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ROV Pipeline Inspections & Repairs in Subsea Environments

Riley Kooh   |   June 6, 2022

What is an Oil Rig?

An oil rig/oil platform refers to an offshore structure dedicated to the extraction and processing of natural gas or oil. These structures operate nearly identically to a land-based oil drill, however offshore platforms require additional features to function at sea. These include heliports for transportation onsite, living quarters for crew members, and cranes for moving equipment to and from work boats.

The process begins with a 3D seismic survey to identify the location of oil and gas deposits. Once located, wells are drilled thousands of meters for collection, and pipelines are installed to transfer the retrieved oil and gas to processing facilities. Oil tankers can also be used as a primary method of transportation. Once the crude oil or gas is refined into usable fuels, the byproduct is then distributed to filling stations or directly to customers.

Depending on the depth, length, or size of operation, there are a variety of structure styles that can be used for offshore oil and gas.

Fixed Platforms

LAKE INVADERS_intext Ideal for shallow depths, fixed platforms are directly attached to the sea floor. A steel leg design typically is attached to the sea bed via piles or footings, however it is also possible for concrete legs to rely on their weight alone for stability. Fixed platforms are generally chosen for long-term projects where it makes sense to construct a permanent structure.

Self Elevating Platforms

LAKE INVADERS_intext Self Elevating Platforms are similar to fixed, however they have the benefit of added mobility. Rather than being permanently fixed to the ground, self elevating rigs have built-in moveable legs that can be raised or lowered to temporarily set up a drilling station. Since the rig still operates on physical legs, self elevating platforms are also limited to shallow waters.

Semi-Submersible Platforms

Once operations require working at depths over 500 meters, platforms that attach to the seafloor are no longer economically viable. A semi-submersible platform uses ballast pontoons to elevate the operating deck far above the water level. The name “semi-submersible” relates to the fact that a portion of the hull structure can be submerged for stability through wave loadings.



Diagram of semi submersible (left) vs. drillship (right)

Drillships, as the name suggests, are large vessels capable of offshore drilling operations. Capable of drilling thousands of meters, drillships offer benefits in portability as well as deep sea operation. Traditionally, drillships were also capable of mooring, however in modern practice, drillships have evolved to use advanced positioning systems to hold station. These systems will control the ship’s thrusters to combat natural forces, however stability is less in comparison to other drilling platforms.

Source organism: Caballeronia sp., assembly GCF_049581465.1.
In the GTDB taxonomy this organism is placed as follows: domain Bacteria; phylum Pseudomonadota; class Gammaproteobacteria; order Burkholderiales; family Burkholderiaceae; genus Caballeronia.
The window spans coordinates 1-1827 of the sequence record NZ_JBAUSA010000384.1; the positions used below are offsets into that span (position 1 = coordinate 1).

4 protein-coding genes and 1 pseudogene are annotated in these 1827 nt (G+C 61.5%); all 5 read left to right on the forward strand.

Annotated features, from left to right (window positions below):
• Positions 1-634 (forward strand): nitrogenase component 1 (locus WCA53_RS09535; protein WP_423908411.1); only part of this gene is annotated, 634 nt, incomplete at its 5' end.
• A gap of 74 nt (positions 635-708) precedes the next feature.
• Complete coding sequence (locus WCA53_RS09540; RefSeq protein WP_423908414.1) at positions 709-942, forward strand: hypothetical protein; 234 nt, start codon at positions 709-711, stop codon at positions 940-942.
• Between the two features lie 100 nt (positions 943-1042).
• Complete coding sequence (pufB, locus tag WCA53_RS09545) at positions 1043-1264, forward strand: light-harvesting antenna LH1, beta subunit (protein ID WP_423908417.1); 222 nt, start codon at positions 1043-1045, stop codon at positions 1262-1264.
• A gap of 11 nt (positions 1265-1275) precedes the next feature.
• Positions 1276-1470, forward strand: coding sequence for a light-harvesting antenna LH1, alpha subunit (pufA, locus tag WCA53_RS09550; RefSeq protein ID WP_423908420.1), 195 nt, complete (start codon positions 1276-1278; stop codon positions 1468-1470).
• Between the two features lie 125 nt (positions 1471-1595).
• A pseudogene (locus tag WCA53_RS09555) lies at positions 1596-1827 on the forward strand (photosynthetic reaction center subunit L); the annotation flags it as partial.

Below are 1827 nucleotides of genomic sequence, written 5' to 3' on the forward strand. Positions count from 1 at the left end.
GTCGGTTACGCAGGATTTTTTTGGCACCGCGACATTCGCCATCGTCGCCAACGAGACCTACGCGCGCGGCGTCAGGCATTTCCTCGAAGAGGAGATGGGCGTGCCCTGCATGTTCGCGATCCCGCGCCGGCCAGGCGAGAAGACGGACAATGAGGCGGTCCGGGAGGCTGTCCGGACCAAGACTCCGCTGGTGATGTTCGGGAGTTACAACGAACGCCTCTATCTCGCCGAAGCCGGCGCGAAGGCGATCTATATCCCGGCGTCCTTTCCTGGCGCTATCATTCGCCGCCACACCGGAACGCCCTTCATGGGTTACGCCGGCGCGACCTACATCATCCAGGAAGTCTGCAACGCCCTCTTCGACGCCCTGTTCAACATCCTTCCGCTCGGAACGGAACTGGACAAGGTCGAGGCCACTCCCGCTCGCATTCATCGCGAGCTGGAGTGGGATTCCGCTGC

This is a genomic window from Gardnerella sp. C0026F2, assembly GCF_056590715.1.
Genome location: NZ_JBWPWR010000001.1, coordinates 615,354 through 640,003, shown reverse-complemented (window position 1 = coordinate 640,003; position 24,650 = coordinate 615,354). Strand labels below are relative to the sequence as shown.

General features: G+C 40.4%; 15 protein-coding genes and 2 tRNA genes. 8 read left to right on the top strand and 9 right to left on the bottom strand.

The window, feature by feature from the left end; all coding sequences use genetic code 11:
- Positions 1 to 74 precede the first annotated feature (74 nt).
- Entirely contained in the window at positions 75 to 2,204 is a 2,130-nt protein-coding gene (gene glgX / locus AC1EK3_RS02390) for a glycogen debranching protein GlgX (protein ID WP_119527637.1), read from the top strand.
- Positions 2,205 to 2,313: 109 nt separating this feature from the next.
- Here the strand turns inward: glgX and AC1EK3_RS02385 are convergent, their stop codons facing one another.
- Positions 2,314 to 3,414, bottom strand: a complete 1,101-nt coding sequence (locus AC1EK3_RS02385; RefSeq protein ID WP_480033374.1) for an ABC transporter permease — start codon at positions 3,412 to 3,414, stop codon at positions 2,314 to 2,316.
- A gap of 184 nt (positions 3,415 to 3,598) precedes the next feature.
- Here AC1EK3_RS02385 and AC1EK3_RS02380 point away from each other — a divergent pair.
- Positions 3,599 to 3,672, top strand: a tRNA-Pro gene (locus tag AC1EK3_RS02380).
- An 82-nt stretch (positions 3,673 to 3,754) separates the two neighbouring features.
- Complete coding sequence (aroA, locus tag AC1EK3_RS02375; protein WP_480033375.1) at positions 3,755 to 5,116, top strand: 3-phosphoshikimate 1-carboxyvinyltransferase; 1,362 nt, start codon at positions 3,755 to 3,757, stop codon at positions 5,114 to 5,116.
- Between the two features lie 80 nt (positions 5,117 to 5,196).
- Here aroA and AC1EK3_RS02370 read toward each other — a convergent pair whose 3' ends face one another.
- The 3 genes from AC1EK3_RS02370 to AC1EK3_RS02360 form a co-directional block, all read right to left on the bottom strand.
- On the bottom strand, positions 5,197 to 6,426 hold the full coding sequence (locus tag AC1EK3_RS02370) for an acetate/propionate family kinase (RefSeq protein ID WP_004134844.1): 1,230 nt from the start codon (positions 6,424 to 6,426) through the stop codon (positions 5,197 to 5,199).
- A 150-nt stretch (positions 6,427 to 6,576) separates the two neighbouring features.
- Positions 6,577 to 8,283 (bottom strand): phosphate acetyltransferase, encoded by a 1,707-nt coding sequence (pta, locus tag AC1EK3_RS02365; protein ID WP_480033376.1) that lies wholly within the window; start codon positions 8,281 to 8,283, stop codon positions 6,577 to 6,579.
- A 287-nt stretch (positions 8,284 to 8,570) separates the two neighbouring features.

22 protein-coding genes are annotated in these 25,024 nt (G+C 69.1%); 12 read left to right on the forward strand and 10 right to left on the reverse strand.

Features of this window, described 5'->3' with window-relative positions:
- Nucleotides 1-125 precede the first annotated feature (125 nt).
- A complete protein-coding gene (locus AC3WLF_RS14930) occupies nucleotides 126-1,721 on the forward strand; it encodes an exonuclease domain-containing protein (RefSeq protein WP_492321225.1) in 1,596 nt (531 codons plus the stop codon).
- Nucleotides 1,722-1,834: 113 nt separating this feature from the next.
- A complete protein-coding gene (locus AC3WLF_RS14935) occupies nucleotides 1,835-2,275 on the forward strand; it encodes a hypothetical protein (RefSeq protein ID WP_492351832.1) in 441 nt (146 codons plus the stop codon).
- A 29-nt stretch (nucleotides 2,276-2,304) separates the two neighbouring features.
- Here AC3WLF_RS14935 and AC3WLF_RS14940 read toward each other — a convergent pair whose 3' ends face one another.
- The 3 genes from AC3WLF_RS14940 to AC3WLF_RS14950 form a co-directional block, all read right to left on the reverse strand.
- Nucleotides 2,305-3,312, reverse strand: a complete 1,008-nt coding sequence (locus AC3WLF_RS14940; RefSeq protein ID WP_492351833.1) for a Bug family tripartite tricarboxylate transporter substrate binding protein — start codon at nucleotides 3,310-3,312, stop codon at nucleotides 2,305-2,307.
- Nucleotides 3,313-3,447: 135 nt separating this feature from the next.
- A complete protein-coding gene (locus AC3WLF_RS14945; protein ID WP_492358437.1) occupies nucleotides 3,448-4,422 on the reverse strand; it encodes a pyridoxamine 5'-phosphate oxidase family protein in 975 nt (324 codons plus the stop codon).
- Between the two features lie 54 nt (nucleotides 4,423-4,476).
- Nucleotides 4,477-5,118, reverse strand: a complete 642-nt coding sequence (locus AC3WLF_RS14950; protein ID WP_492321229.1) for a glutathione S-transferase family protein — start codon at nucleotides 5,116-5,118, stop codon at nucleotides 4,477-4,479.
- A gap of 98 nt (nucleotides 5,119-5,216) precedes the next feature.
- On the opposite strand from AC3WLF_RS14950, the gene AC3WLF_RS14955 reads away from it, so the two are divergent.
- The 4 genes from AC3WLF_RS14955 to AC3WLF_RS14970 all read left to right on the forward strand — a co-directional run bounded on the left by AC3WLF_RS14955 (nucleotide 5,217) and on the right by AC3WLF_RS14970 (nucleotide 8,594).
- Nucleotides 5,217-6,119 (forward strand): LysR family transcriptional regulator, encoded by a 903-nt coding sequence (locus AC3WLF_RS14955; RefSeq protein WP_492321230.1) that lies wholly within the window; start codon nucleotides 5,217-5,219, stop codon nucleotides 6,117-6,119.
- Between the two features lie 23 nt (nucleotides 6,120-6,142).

Drilling Barges

LAKE INVADERS_intext A drilling barge, similarly to a drillship, floats on top of the ocean surface rather than mooring to the seafloor. Alternatively to a drillship, barges are not pilotable, making it necessary to tow these large floating platforms from place to place. Barges are generally only used for shallow or onshore drilling, since the hull is required to be brought to rest on the seafloor once positioned.

Interested in learning more about all the current offshore platforms? Check out our full article here

Why are Regular Offshore Oil Pipeline Inspections Important?

Pipelines made prior to the early 1970s are often considered as aged or old pipelines. Their metallurgical constituents and external corrosion coating effectiveness lower quality in comparison to pipelines of today. According to a recent report from the U.S. Department of Transportation, in 2022 there are still millions of miles of pre-1970s pipe mains being used today.

Many aged structures have suspected weak points and smaller leaks that over time become larger, creating worsening conditions for the structure. Leaks can be massive and catastrophic, garnering a lot of unwanted negative attention. Having an issue like Deepwater Horizon or Exxon Valdez has obvious environmental degradation, public backlash and safety compromises.


By implementing dedicated procedures of regular inspections, issues like suspected weak points or small leaks can be addressed before escalation. Building a consistent portfolio of inspection reports allows for effective asset status monitoring and more economical forecasting of routine repairs. As an end-state, this will result in higher efficiency and increased safety for everyone involved, as well as surrounding areas.

Interested in learning more about all the current offshore platforms? Check out our full article here

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Using ROVs in Subsea Pipeline Inspection and Repair

Underwater ROVs are rapidly becoming the standard for inspections of submerged structures. Highly maneuverable and capable of diving far beyond the capabilities of human divers, ROVs can be used for a variety of GVI, CVI, or DVI inspections. Depending on the working depths or conditions, different classes of ROVs may be required.

  1. Work Class ROV LAKE INVADERS_intext A work class ROV is used for ocean floor exploration and inspections at immense depths that divers are unable to reach. Capable of diving thousands of meters, these massive vehicles require full topside power generation and crane systems for deployment.

  2. Light Work Class ROV LAKE INVADERS_intext A light work class ROV is similar to work class, but at a slightly smaller form factor. Ideal for moderate to deep depths; the ROV is deployed from ships in lieu of divers to explore. It can be used during inspections to make repairs. Large extensions, such as laser scanners or specialized inspection devices and sensors, can be added on.

  3. Observation Class ROV LAKE INVADERS_intext An Observation Class ROV is small in size and easily deployable by hand. They are often used for pre dive checks, conducting visual inspections, and can be equipped with sonar and custom sensors, for versatile applications.